Can Your Environment Change Your Brain?

Look around you. Acknowledge the shape of the room you are sitting in. How tall is the ceiling? What are the color of the walls? Are you receiving natural light? Take a look at the texture of the walls, the arrangement of the furniture, how hard or soft the floor is? What can you see through the windows and doors leading out of the space? Whether you recognize it or not, all of these details are affecting you. From your health and wellbeing, to how you identify with yourself and others, to the next actions you will make.  

While the study of the Human Environment, often referred to as Human Ecology, can be traced back to our most ancient foundations, the research that has taken place over the last two decades and the explosion of cognitive studies has drastically enhanced our knowledge. Today we are abundant in our understanding of how human cognitions are directly and indirectly affected by our experience of the built environment.

Two of the most important facts we have come to know are:

1 | No space is neutral. Any environment you are standing in is either benefiting you or having a negative impact on you.

2 | Spaces will affect every human being in the same way, no matter your cultural background.

Why though, are these facts significant?

This means there are clear choices to be made in the creation process of any environment that will benefit people. By commission or default, our built environments are composed and can be formulated differently, even re-composed in the future. Therefore, we must bridge the knowledge gap between study and application.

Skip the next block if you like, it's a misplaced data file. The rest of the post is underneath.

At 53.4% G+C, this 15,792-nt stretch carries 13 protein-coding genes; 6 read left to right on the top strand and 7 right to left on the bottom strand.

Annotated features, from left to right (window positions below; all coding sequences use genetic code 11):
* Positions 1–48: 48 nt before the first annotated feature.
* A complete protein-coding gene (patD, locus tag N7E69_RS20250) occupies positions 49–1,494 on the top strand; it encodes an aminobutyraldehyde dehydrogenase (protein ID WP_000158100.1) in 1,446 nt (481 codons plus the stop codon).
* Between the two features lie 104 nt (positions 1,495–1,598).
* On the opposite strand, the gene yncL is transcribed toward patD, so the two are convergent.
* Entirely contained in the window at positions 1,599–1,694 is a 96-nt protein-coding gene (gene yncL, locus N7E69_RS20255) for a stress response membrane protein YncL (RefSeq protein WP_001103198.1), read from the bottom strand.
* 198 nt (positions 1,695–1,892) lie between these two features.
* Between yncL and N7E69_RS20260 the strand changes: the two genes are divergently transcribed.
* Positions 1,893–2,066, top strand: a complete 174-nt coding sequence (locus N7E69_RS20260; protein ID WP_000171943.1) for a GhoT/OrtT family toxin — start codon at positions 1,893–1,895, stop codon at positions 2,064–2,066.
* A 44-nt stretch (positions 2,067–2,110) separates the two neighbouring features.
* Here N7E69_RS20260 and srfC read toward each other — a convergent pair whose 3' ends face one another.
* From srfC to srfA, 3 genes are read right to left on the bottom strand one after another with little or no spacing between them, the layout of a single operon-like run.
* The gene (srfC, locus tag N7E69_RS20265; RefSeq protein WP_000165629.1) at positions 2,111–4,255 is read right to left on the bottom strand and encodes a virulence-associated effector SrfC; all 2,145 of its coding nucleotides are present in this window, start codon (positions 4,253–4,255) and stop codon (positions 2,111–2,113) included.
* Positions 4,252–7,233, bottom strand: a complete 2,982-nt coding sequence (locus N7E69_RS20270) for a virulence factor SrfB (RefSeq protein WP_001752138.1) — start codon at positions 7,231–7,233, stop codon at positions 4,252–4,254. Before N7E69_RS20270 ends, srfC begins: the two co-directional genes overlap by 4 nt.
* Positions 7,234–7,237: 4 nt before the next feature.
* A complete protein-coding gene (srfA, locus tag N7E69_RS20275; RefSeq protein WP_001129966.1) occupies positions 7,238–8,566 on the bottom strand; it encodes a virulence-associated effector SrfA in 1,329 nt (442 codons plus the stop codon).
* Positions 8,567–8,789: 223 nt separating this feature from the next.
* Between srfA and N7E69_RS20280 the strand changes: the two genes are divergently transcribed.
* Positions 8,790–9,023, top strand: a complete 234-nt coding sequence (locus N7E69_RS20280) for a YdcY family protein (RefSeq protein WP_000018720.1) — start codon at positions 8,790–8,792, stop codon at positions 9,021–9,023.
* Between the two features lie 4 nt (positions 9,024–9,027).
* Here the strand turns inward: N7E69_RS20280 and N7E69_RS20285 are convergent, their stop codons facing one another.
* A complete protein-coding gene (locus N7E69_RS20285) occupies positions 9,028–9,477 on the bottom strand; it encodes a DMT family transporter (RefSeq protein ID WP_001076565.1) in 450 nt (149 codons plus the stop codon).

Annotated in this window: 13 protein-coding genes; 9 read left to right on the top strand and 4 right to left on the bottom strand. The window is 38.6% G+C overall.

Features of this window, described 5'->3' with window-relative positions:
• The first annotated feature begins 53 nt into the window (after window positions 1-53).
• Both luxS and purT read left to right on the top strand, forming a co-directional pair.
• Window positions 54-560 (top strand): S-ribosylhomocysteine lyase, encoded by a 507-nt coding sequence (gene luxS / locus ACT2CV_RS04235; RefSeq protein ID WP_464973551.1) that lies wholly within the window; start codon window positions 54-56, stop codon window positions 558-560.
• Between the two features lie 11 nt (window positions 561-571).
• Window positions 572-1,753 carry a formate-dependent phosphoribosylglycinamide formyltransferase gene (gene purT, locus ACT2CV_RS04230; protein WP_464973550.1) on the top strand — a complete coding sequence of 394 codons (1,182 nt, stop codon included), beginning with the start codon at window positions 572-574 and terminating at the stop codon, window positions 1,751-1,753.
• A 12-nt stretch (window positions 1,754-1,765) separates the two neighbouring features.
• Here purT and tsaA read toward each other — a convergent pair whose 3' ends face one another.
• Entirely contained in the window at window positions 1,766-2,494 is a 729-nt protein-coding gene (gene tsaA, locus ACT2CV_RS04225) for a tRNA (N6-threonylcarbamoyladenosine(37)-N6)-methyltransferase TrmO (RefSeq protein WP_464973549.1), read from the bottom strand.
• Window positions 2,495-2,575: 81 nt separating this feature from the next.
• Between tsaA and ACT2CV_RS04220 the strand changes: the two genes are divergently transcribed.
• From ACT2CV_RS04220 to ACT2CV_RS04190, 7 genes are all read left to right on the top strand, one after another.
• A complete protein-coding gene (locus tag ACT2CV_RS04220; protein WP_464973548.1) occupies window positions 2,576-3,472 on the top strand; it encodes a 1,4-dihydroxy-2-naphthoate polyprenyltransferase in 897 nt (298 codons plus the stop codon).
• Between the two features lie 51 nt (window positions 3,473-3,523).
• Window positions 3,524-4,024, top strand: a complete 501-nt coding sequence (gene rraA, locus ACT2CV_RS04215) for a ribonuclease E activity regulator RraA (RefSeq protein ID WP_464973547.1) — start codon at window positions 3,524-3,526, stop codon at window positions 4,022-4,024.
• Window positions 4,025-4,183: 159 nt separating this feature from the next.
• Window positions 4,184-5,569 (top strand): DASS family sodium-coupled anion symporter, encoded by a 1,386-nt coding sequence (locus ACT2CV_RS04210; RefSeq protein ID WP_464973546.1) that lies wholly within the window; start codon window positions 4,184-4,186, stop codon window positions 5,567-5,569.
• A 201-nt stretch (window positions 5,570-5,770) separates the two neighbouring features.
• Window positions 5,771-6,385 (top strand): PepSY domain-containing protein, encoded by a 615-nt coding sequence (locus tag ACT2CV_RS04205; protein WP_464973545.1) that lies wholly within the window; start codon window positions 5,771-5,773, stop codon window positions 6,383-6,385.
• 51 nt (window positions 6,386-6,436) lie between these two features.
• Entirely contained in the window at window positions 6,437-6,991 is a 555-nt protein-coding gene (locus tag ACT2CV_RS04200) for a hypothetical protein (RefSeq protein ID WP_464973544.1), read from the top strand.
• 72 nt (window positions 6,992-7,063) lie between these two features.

The ways that we can alter and manipulate our environments on the micro and macro level are seemingly endless. We do this in our homes and community spaces. Every sensory object has a sensory reaction that may or may not be right for the space.

We come from the natural world, so engaging with nature is essential to the human experience. Take hospital patients for example. One study placed patients with similar conditions in various hospital rooms: one patient with a window to the outdoors, another without. On average, the patient with the view of nature recovered ⅓rd of the time quicker than the patient without the view.

The more access a city dweller has to greenery, light, and open spaces, the more capable the individual is to salvage their problems, understand new information, and be more resourceful. Additionally, residents surrounded by vegetation statistically maintained stronger social ties and a greater sense of community than residents inhabiting similar structures without natural surroundings.   

A ceiling painted light blue in a classroom, mimicking the sky, is said to increase student performance while test taking, while a high ceiling boosts creativity. Furniture that is rounded and more organic in form, helps to put people at ease and invite individuals into the space more so than sharp angled forms. Our brains are made to see patterns, and creating a space that has different forms of repetition is both calming and engaging to the mind.

So, whether you are building a home, creating an office, or just rearranging your living room, reach sky-high for new opportunities to enhance your environment and utilize its unlimited benefits.

Comment